On the basis of shared iDNA abundances (Figure 3), microbial populations seemingly growing with sediment depth consisted of Deltaproteobacteria, Clostridia, Elusimicrobia, Bathyarchaeota, and Hadesarchaea. Growing and subsequently declining populations comprised Dehalococcoidia, Nitrospirae, Aminicenantes, Aenigmarchaeota, and Thermoplasmata. Populations in decline from the water-sediment interface included Chlorobi, Anaerolineae, Omnitrophica, and candidate NC10. Planctomycetes, Actinobacteria, and Acidobacteria appeared to be dormant and were mainly present as eDNA. We considered that this succession of microbial populations reflected the geochemical and organic evolution of the sediment during early diagenesis (Vuillemin et al., 2016b). Cell lysis as an endogenous source of eDNA was clearly linked to populations whose relative abundances increased and resulted in an accumulation of the corresponding sequences with depth (Figure 3). Populations displaying abundances in decline tended to be gradually erased from the eDNA record, thus pointing at a proportional link in abundances of taxa found as iDNA and eDNA. Stable and scarce populations could represent the ability to enter into a dormant (non-dividing) state and the presence of persistent cells in the sediment (Lewis, 2007; Starnawski et al., 2017). Their respective abundance in the eDNA appeared to be kept constant or to even increase with depth, which could indicate enhanced preservation in biofilms at the time of burial (Lage and Bondoso, 2014). This shows that sedimentary eDNA is constituted by microbial elements preserved differentially during early diagenesis (Boere et al., 2011a; Corinaldesi et al., 2011; Vuillemin et al., 2016a). For instance, sequences presently related to known spore- and cyst-formers, including Actinobacteria, Clostridia, and Planctomycetes, were better preserved with depth (Figure 5A). This also makes it clear that the eDNA fraction, whether it be exogenous or endogenous to the sediment, can bias microbial community studies based on tDNA toward higher diversity (Figure 2B) (Luna et al., 2006; Alawi et al., 2014; Carini et al., 2016).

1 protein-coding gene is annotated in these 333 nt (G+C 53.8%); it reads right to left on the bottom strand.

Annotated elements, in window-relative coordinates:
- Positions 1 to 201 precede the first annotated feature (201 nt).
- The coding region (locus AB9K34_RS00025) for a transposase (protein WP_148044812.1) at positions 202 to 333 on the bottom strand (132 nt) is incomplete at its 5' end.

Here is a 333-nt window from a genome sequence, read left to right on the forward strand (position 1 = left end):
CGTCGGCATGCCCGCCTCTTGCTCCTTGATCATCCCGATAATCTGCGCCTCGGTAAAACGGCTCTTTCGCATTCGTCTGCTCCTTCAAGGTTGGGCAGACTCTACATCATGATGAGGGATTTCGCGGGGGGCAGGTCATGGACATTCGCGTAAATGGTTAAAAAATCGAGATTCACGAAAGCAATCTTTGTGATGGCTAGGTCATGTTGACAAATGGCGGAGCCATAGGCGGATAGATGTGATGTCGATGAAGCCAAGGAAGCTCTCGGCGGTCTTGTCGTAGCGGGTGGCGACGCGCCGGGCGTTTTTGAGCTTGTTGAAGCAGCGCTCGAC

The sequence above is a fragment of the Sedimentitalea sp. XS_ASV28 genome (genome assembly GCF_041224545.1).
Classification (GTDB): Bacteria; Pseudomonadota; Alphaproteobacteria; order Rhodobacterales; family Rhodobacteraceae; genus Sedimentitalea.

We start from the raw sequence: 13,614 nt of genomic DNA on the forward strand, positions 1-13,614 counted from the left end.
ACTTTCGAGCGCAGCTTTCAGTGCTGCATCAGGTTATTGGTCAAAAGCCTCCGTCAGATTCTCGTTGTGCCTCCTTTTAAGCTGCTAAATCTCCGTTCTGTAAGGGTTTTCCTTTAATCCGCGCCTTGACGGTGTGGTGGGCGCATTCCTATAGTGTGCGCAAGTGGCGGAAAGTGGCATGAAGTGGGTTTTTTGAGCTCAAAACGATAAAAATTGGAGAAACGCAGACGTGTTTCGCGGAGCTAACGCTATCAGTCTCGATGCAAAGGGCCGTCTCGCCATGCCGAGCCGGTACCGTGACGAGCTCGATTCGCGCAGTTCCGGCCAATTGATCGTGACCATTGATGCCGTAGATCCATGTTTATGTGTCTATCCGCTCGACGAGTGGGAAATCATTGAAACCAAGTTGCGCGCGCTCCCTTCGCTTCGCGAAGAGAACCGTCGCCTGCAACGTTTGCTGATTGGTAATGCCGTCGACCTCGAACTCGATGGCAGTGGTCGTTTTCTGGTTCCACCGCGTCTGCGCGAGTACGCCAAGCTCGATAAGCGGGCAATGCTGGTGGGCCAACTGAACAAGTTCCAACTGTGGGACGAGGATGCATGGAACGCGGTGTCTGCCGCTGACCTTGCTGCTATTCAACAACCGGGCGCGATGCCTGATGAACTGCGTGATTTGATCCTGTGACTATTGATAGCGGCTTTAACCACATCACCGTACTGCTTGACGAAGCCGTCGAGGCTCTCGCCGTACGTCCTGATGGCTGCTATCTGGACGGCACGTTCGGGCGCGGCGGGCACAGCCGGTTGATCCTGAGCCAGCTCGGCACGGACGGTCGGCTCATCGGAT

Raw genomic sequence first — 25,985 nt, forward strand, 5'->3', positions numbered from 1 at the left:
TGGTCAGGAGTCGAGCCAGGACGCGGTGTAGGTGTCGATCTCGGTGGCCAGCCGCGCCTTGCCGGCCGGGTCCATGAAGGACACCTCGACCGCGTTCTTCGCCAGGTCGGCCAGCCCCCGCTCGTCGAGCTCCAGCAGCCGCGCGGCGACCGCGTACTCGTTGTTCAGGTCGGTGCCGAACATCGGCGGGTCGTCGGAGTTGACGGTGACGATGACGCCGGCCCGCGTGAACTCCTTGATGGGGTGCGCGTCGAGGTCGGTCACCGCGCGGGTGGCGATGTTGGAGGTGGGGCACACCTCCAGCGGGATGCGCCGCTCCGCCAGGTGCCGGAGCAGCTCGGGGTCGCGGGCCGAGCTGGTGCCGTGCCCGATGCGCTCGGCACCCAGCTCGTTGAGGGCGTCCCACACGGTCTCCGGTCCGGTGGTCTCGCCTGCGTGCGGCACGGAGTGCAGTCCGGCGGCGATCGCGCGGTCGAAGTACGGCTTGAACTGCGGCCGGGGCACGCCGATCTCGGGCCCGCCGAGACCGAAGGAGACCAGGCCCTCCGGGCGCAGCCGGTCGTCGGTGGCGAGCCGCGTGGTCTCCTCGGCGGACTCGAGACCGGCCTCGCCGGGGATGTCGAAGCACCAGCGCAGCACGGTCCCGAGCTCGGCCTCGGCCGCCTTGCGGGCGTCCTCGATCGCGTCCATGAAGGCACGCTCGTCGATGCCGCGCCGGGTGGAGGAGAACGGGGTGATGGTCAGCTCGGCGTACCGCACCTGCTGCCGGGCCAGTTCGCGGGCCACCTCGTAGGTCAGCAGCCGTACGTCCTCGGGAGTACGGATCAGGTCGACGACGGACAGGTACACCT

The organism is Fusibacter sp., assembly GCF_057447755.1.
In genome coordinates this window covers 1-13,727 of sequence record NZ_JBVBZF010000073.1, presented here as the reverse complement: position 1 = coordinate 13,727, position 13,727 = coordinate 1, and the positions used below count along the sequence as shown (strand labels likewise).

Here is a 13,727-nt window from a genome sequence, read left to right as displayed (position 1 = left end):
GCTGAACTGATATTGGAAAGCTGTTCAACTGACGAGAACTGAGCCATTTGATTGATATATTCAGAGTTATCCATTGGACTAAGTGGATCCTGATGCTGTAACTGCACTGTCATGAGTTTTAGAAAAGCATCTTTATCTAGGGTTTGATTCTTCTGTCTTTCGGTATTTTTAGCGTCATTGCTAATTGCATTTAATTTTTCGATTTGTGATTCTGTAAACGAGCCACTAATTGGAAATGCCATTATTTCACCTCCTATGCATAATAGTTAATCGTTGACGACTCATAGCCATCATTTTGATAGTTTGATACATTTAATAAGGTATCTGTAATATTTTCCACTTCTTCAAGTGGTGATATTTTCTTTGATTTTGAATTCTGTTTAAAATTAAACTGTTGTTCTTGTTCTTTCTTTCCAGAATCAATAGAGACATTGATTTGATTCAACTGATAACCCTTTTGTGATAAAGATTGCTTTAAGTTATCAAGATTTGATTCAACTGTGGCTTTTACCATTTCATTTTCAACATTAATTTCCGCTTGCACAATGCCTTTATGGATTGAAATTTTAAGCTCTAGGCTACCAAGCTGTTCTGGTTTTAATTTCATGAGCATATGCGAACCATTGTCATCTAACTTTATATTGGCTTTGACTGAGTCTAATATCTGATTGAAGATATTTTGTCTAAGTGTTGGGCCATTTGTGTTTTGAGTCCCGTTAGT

Persistence of dormant populations has further implications in terms of activity and diversity of environmental taxa in long sedimentary records (Johnson et al., 2007; Lennon and Jones, 2011) since their dispersal and viability could complicate source assignment (Lozupone and Knight, 2007). For instance, DNA inside resting stages of certain soil-related or planktonic species (e.g., cysts, endospores, and akinetes) can be better preserved than DNA from microbial taxa that do not produce such resistant life stages (Willerslev et al., 2004; Coolen and Overmann, 2007; Anderson-Carpenter et al., 2011). In surface sediment, a small fraction of these communities can integrate the subsurface assembly and even persist at reduced growth rates (Starnawski et al., 2017). The successive activities of subsurface populations thus undermine the temporal relationship between stratigraphic deposition of the sediment and its iDNA composition. Comparison with the eDNA then allows the discrimination of ancient and persistent taxa derived from erosion, in-lake and post-depositional processes. Preserved fossil genes are used to trace successions of primary assemblages in stratigraphic intervals when standard paleoecological indicators are degraded, dissolved or not specific enough (Boere et al., 2009; Coolen et al., 2009; Lejzerowicz et al., 2013). In the case of thorough environmental studies, it requires stringent extraction protocol lysing all cells in order to recover the entire pool of ancient DNA and specific primer pairs to improve detection limits (Coolen, 2011; Coolen et al., 2013). The same applies to ancient 18S rRNA sequences (e.g., seeds, pollens, dinocysts, and frustules) (Parducci et al., 2005, 2017; Boere et al., 2011b).